Howdy from Amarillo, Texas!
It’s hard to believe 3 months have passed since our last post. Time truly does fly—fun, work, service, family and friends continually filling the turning calendar pages.
We visited the Utah west desert a couple more times rockhounding for bixbyite, red beryl, pink topaz, sunstones and garnets (Ely, NV) and agate (Wendover, NV). There is something about discovering naturally formed stones and gems that is exciting and adventurous. We have put the 4Runner’s 4WD to good use on the desert roads and mountains. A new awareness and appreciation has grown, searching for small and beautiful remnants of nature’s handiwork—reminders of the blessings hidden in so many small and God-provided things in life.
It has been great to share time with immediate and extended family and friends in the past few months. We have also found projects and simple ways to provide service (mostly anonymous) everywhere we go. Sometimes it’s as simple as striking up conversations with complete strangers and making surprise connections, even in places as small as Albany, Wyoming (population 52). Seems like a lot of good could be done in the world, if folks just looked for ways to reach out and uplift others each day, rather than being so caught up in the thick pursuit of thin things.
After finishing the summer in Lehi, we travelled to Modesto, CA for a few weeks of work catch up and coordination. It was eye-opening on both ends of the pendulum as we drove through the beauty of the Nevada mid-section with its unique desolation (loneliest highway in the US), and through beautiful Yosemite over Tioga Pass . . .
. . . then into the central valley of California, with glaring signs of social division and its consequences. We were a bit shocked to observe the increased numbers of homeless shelters and shanties in CA. While In Modesto, Karen confronted and chatted with (before he ran away) an early morning backyard intruder at our Airbnb, who had let himself in our private gate and was checking for unlocked doors and windows. Another unsettling sign of the desperate situation there.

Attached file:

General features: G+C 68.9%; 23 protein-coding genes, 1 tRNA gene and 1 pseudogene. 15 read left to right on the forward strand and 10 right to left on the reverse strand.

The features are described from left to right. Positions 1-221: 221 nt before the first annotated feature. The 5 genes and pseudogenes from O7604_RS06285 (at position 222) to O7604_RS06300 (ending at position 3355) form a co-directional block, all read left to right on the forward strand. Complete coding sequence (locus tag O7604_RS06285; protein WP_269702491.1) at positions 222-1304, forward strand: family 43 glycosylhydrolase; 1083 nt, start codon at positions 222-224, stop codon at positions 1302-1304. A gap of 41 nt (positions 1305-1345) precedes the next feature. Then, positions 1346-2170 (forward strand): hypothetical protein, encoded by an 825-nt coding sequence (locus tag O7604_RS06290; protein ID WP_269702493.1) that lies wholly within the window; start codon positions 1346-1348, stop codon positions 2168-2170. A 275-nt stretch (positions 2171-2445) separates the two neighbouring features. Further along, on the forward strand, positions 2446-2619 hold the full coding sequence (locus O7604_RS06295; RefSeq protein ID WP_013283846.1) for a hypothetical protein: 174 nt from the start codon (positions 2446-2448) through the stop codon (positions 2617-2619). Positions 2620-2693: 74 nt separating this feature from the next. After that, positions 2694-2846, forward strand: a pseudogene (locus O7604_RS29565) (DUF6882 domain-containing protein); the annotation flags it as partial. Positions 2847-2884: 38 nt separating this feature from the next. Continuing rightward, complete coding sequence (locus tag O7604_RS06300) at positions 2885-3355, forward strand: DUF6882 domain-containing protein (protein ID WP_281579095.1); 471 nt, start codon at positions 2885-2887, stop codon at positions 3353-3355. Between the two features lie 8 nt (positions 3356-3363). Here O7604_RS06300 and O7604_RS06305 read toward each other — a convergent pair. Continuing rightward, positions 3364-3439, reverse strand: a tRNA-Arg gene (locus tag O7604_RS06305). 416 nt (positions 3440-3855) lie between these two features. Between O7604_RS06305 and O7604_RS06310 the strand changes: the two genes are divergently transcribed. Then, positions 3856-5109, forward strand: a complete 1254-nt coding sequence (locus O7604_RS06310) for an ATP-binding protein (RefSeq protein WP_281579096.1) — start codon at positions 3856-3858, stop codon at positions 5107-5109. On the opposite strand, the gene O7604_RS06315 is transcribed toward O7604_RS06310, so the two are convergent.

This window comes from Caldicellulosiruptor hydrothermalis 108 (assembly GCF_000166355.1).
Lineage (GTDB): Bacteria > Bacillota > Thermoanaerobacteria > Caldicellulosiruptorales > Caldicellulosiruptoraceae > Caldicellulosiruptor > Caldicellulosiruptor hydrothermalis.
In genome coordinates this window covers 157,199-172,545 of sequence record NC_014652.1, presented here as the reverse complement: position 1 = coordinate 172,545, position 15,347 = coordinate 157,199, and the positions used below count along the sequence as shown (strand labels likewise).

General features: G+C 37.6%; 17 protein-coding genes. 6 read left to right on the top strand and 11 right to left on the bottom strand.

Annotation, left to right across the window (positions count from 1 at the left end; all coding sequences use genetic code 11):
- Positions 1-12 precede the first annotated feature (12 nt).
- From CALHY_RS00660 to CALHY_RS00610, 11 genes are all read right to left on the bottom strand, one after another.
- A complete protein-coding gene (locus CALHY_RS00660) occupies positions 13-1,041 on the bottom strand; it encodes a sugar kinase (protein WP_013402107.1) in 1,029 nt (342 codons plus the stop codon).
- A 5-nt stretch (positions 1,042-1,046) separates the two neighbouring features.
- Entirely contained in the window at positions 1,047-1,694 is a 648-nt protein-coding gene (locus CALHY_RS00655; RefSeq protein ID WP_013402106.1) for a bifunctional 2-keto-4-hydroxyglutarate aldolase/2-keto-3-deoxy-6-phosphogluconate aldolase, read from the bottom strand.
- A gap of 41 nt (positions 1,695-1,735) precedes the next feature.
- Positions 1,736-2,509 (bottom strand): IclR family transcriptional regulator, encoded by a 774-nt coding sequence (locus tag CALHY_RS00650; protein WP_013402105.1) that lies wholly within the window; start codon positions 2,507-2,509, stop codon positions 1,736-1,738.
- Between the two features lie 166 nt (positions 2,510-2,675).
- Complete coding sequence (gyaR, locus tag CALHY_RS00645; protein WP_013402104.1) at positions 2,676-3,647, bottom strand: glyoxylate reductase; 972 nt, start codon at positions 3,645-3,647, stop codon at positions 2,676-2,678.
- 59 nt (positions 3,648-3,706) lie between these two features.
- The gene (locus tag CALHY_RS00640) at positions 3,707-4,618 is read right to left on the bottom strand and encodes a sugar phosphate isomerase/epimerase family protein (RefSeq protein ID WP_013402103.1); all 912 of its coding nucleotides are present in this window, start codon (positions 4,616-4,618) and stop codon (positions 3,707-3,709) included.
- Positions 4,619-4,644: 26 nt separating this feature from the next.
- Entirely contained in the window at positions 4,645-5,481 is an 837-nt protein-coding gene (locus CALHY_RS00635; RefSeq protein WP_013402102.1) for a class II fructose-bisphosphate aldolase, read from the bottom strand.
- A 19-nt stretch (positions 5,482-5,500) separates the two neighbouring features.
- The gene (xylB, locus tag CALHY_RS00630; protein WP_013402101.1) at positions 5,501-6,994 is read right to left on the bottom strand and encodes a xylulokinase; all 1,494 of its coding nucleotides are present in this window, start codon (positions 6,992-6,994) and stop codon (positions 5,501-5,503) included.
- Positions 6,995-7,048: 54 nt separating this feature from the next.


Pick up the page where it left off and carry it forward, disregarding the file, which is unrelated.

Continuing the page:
While Jeff worked hard at the office, Karen volunteered a few times at the Salvation Army food bank, digitized her mother Ann’s journals, and went on some long human-powered gravel bike rides on the canal banks, country roads, and city streets (yikes!) of Modesto.
Together with family, we were able to remember those who have preceded us in eternities’ chapters, as we marked the 3rd anniversary of Braden’s passing. Megan’s grave was also decorated with fall foliage when we returned to Utah.
After a quick changeover back in Lehi, we left on our fall adventure October 3. Our first stop was Albany, WY, where we had lots of fun dirt biking . . . until an unfortunate hand injury (thankfully no broken bones). We then proceeded to Erie, CO and spent a wonderful week with son Jordan and his master (Roman the French Bulldog), visiting and helping with Choice House. Karen found some great bicycle trails, and we were able to locate a small local food pantry in need. There are ways to help no matter where we all are.
As we start our sojourn through Texas and Arkansas over the following 8+ weeks, we look forward to seeing more family, making more friends, serving more strangers and yes, sampling a small steak or two at the Big Texan steakhouse in Amarillo!
Upon reflection, the past months have seen new and unusual levels of societal shifting, COVID-19 swings, global unrest and, unfortunately, increased tensions surrounding political positions and special interests. As we were driving through the thriving metropolis of Carlin, NV a few weeks ago, there were some people on its only highway overpass with flags and a simple sign “United We Stand.” Sure seems like a good idea—respect the differences among us with tolerance and love, and look for the good in life and others, to unite in positive and productive ways.
We experienced this in August, when a strong windstorm in Lehi blew over a huge tree in the neighborhood. One person sent a text and we were blessed to be part of a community group that quickly assembled and within 45 minutes cut, cleared and removed the entire tree. Great things can be done in unity….